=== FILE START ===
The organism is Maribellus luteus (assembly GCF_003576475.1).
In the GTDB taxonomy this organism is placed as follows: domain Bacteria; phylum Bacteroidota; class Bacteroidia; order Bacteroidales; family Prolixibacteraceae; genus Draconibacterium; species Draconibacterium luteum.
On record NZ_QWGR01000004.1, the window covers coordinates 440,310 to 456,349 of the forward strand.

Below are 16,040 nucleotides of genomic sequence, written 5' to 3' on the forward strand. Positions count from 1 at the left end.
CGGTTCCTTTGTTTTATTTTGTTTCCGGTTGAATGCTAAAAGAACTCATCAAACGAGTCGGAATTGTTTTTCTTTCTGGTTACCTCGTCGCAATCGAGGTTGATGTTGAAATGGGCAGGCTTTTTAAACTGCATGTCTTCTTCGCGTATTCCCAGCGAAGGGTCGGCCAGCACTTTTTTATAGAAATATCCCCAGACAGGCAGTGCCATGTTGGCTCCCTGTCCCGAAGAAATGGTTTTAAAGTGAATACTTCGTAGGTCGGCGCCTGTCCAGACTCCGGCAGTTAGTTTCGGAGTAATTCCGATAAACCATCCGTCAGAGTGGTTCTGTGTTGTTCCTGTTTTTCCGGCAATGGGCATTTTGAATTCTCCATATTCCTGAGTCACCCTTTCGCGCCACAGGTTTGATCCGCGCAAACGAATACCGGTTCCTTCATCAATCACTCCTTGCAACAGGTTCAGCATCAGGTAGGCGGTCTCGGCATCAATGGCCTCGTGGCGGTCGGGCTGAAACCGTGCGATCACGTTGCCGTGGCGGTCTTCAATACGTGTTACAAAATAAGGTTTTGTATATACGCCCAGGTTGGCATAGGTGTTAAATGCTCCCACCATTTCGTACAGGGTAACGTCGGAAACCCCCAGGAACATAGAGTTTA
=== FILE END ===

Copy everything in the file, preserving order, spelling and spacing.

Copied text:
The organism is Maribellus luteus (assembly GCF_003576475.1).
In the GTDB taxonomy this organism is placed as follows: domain Bacteria; phylum Bacteroidota; class Bacteroidia; order Bacteroidales; family Prolixibacteraceae; genus Draconibacterium; species Draconibacterium luteum.
On record NZ_QWGR01000004.1, the window covers coordinates 440,310 to 456,349 of the forward strand.

Below are 16,040 nucleotides of genomic sequence, written 5' to 3' on the forward strand. Positions count from 1 at the left end.
CGGTTCCTTTGTTTTATTTTGTTTCCGGTTGAATGCTAAAAGAACTCATCAAACGAGTCGGAATTGTTTTTCTTTCTGGTTACCTCGTCGCAATCGAGGTTGATGTTGAAATGGGCAGGCTTTTTAAACTGCATGTCTTCTTCGCGTATTCCCAGCGAAGGGTCGGCCAGCACTTTTTTATAGAAATATCCCCAGACAGGCAGTGCCATGTTGGCTCCCTGTCCCGAAGAAATGGTTTTAAAGTGAATACTTCGTAGGTCGGCGCCTGTCCAGACTCCGGCAGTTAGTTTCGGAGTAATTCCGATAAACCATCCGTCAGAGTGGTTCTGTGTTGTTCCTGTTTTTCCGGCAATGGGCATTTTGAATTCTCCATATTCCTGAGTCACCCTTTCGCGCCACAGGTTTGATCCGCGCAAACGAATACCGGTTCCTTCATCAATCACTCCTTGCAACAGGTTCAGCATCAGGTAGGCGGTCTCGGCATCAATGGCCTCGTGGCGGTCGGGCTGAAACCGTGCGATCACGTTGCCGTGGCGGTCTTCAATACGTGTTACAAAATAAGGTTTTGTATATACGCCCAGGTTGGCATAGGTGTTAAATGCTCCCACCATTTCGTACAGGGTAACGTCGGAAACCCCCAGGAACATAGAGTTTA